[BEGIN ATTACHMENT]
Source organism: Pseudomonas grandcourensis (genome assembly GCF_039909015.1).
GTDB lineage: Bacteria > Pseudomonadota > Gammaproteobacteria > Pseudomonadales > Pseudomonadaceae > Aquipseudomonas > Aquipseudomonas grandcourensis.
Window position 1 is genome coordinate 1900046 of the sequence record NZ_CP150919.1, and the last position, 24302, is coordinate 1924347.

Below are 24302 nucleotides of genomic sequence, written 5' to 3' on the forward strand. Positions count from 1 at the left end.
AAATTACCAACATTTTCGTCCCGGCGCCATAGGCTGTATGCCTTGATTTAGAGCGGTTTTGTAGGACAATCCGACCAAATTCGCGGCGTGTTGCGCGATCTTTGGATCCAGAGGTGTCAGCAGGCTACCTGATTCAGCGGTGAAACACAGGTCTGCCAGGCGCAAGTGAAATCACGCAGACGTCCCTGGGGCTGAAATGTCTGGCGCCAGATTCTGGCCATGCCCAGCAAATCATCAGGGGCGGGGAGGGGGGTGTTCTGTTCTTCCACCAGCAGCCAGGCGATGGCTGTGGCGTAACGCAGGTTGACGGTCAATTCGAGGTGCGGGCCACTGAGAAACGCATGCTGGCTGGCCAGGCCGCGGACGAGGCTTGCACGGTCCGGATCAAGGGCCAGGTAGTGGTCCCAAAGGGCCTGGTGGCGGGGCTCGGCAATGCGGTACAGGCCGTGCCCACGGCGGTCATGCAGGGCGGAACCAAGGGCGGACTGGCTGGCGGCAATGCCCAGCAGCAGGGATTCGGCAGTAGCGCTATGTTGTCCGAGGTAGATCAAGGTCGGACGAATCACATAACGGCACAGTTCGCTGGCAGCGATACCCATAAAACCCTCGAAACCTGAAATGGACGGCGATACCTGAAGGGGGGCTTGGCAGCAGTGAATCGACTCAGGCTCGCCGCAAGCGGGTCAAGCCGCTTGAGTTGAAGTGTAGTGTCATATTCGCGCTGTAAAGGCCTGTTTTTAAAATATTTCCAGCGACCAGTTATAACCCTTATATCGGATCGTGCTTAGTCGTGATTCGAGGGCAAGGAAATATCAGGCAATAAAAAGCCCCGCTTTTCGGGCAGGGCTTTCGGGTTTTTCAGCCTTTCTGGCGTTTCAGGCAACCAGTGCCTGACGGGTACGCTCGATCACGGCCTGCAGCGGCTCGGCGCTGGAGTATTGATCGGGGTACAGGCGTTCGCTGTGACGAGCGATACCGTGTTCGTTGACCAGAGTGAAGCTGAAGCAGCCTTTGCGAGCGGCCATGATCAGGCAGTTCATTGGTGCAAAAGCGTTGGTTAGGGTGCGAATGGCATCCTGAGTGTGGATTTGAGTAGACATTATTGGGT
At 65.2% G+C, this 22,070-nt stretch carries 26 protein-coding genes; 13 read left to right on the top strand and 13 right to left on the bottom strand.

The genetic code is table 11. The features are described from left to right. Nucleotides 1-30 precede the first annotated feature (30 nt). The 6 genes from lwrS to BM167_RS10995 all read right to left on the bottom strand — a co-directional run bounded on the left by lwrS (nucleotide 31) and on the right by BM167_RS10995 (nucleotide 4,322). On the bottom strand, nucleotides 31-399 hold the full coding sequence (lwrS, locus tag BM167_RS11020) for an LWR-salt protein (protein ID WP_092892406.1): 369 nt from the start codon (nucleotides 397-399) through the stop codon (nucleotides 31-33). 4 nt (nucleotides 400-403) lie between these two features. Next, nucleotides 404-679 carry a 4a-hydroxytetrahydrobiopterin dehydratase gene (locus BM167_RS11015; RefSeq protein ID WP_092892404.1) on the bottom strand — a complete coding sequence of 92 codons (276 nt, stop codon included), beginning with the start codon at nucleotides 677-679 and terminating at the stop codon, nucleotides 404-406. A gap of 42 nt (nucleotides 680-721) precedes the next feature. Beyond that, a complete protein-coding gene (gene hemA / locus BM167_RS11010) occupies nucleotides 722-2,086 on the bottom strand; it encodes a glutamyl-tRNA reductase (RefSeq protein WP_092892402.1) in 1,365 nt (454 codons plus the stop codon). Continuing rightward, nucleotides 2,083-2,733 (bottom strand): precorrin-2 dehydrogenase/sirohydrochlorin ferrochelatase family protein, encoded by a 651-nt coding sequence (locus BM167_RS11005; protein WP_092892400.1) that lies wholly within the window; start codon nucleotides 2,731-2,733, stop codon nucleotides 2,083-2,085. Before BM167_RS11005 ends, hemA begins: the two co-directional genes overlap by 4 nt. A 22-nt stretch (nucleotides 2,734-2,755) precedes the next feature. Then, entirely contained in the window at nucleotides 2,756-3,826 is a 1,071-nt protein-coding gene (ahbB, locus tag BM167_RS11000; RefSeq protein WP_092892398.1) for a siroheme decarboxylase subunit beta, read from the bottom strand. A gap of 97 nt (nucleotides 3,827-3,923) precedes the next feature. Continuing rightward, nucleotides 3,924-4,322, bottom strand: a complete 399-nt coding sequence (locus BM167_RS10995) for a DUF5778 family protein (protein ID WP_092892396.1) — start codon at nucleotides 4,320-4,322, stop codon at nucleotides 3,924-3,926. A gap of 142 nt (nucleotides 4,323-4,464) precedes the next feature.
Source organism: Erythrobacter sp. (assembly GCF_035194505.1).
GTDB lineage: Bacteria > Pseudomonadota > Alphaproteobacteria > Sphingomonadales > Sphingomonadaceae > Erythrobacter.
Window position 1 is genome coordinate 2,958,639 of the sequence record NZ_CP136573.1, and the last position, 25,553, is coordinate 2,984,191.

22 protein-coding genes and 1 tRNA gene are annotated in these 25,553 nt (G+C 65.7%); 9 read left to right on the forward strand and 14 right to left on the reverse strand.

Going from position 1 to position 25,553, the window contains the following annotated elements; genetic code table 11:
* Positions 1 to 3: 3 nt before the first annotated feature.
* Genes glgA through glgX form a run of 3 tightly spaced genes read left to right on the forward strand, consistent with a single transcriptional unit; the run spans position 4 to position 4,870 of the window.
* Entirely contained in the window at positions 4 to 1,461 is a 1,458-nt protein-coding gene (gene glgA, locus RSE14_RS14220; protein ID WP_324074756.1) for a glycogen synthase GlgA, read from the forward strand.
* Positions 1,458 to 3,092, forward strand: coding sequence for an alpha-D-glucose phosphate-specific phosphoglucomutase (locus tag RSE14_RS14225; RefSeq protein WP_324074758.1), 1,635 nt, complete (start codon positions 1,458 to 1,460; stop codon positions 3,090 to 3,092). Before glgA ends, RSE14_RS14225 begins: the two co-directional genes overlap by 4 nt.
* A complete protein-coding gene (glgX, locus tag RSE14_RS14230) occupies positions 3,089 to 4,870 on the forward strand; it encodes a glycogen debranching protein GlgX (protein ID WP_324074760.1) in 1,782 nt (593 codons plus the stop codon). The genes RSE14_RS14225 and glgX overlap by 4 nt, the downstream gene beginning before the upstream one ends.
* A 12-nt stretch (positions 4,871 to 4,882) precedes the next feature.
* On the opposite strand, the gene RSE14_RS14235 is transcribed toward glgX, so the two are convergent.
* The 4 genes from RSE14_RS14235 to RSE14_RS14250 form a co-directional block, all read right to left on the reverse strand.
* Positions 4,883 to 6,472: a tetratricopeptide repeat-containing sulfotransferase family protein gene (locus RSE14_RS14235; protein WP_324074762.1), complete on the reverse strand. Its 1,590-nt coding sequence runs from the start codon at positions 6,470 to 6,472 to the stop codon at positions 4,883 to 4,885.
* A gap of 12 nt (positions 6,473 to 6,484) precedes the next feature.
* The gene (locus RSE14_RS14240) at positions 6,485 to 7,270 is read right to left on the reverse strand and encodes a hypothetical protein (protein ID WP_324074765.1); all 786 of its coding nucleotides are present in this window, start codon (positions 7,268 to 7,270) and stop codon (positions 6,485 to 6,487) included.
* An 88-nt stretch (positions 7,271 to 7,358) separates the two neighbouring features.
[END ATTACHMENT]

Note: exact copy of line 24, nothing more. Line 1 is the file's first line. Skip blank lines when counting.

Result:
* An 88-nt stretch (positions 7,271 to 7,358) separates the two neighbouring features.